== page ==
Neonatal Critical Care Nephrology

  • David AskenaziEmail author
  • Vesna Stojanović


Extraordinary advancements in neonatal care have markedly reduced mortality of infants hospitalized in Neonatal Intensive Care Unit (NICU). Over the last decade, studies show that neonatal acute kidney injury (AKI) is common and those with AKI have higher mortality and prolonged length of stay. The most common accepted definition of the neonatal AKI is based on a rise in serum creatinine and/or decrease in urine output. Premature infants are born with low nephron numbers which predisposes them to AKI and chronic kidney disease (CKD). Despite recent insights that substantiate the impact of poor kidney health on outcomes in sick neonates, significant critical gaps in our understanding of the antenatal and postnatal factors exist. The global burden of AKI and CKD in NICU graduates need to be better understood. Fortunately, progress is being made as investigators are performing large observational studies, and randomized clinical trials that evaluate risk factors, outcomes, and interventions. Peritoneal dialysis is a method of choice for kidney function replacement in newborns. In addition, novel machines, with smaller extracorporeal volume, designed to provide renal support for neonates have been designed and are currently in use in a few centers around the world.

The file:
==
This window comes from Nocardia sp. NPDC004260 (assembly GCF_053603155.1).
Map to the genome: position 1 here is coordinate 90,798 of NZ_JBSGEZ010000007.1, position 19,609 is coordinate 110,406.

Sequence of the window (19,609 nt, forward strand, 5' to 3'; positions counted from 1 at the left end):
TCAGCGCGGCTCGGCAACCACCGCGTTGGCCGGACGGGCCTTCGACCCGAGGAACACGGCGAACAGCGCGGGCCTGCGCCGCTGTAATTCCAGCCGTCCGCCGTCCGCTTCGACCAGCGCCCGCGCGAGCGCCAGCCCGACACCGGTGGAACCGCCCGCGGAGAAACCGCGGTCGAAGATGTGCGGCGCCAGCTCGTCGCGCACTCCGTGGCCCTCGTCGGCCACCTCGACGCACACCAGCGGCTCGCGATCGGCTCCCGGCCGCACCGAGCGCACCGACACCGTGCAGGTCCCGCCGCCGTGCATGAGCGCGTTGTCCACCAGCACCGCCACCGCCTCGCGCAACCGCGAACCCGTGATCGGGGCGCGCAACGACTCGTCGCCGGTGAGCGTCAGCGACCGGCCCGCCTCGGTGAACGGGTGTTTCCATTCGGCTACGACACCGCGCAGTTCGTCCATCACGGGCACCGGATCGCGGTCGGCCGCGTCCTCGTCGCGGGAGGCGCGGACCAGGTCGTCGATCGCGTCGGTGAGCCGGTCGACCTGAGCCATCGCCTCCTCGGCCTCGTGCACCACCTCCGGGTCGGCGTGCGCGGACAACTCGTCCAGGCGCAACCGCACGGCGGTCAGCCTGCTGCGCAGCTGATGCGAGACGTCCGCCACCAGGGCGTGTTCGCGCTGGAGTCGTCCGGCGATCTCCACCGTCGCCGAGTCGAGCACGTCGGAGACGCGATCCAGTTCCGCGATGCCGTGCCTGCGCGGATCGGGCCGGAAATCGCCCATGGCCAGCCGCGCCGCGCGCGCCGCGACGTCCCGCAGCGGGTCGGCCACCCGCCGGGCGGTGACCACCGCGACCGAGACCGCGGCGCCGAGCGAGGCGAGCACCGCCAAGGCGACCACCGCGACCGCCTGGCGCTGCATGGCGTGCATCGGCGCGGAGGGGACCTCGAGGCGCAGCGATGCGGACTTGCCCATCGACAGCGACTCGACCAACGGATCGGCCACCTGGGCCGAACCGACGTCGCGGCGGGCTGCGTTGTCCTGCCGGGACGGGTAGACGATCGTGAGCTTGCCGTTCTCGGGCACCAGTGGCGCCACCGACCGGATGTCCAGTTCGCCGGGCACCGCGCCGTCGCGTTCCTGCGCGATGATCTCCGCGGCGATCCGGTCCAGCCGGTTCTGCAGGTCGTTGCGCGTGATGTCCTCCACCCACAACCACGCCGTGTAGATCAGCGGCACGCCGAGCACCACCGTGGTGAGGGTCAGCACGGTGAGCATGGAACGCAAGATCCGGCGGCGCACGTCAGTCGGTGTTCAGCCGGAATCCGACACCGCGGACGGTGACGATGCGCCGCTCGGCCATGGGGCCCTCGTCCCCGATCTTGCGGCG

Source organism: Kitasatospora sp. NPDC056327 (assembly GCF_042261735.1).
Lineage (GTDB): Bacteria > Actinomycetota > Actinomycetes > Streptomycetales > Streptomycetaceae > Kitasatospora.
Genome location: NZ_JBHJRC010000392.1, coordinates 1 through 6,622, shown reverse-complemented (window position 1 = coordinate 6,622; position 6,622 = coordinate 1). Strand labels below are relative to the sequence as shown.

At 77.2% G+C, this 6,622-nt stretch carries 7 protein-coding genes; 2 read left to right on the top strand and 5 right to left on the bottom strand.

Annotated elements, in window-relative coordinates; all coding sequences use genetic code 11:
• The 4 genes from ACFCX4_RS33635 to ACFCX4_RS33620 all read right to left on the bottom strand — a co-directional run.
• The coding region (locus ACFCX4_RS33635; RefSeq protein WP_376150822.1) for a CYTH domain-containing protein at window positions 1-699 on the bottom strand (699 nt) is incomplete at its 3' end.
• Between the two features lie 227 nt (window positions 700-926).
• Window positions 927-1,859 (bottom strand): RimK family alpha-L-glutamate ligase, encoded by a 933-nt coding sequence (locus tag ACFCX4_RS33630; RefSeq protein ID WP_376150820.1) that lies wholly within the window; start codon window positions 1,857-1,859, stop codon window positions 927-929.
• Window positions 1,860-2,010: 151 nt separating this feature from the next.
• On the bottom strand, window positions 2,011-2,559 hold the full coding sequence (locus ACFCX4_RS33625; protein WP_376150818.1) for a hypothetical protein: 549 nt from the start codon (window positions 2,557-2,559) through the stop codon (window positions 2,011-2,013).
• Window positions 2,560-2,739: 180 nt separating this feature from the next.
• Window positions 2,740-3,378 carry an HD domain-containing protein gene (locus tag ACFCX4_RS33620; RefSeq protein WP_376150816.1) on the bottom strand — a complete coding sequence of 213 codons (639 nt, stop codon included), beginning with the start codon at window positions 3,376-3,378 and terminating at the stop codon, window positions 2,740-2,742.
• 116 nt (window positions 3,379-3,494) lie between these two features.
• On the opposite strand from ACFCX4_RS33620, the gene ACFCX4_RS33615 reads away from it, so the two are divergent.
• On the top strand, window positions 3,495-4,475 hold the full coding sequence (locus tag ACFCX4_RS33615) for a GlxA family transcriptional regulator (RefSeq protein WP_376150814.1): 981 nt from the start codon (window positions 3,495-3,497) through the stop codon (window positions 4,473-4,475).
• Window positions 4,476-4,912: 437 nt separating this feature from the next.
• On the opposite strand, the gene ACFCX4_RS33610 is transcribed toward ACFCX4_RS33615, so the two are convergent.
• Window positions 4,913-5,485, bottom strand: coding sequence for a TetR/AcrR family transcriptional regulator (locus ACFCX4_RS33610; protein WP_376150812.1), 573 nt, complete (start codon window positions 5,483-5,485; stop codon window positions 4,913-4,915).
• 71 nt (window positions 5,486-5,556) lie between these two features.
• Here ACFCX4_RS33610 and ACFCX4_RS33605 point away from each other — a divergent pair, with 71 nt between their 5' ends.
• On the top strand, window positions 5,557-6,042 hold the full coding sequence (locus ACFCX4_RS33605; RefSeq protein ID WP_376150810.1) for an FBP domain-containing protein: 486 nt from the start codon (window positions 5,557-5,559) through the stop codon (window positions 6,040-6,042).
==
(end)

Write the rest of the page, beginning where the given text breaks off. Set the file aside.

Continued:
Acute kidney injury Newborn ADD ACUTE RENAL FAILURE 


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Copyright information

© Springer International Publishing AG, part of Springer Nature 2018

Authors and Affiliations

  1. 1.Division of Pediatric Nephrology, Department of PediatricsPediatric and Infant Center for Acute Nephrology, University of Alabama at BirminghamBirminghamUSA
  2. 2.Medical Faculty, Department of PediatricsNovi SadSerbia
  3. 3.Intermediate Intensive Care UnitInstitute of Child and Youth Health Care of VojvodinaNovi SadSerbia

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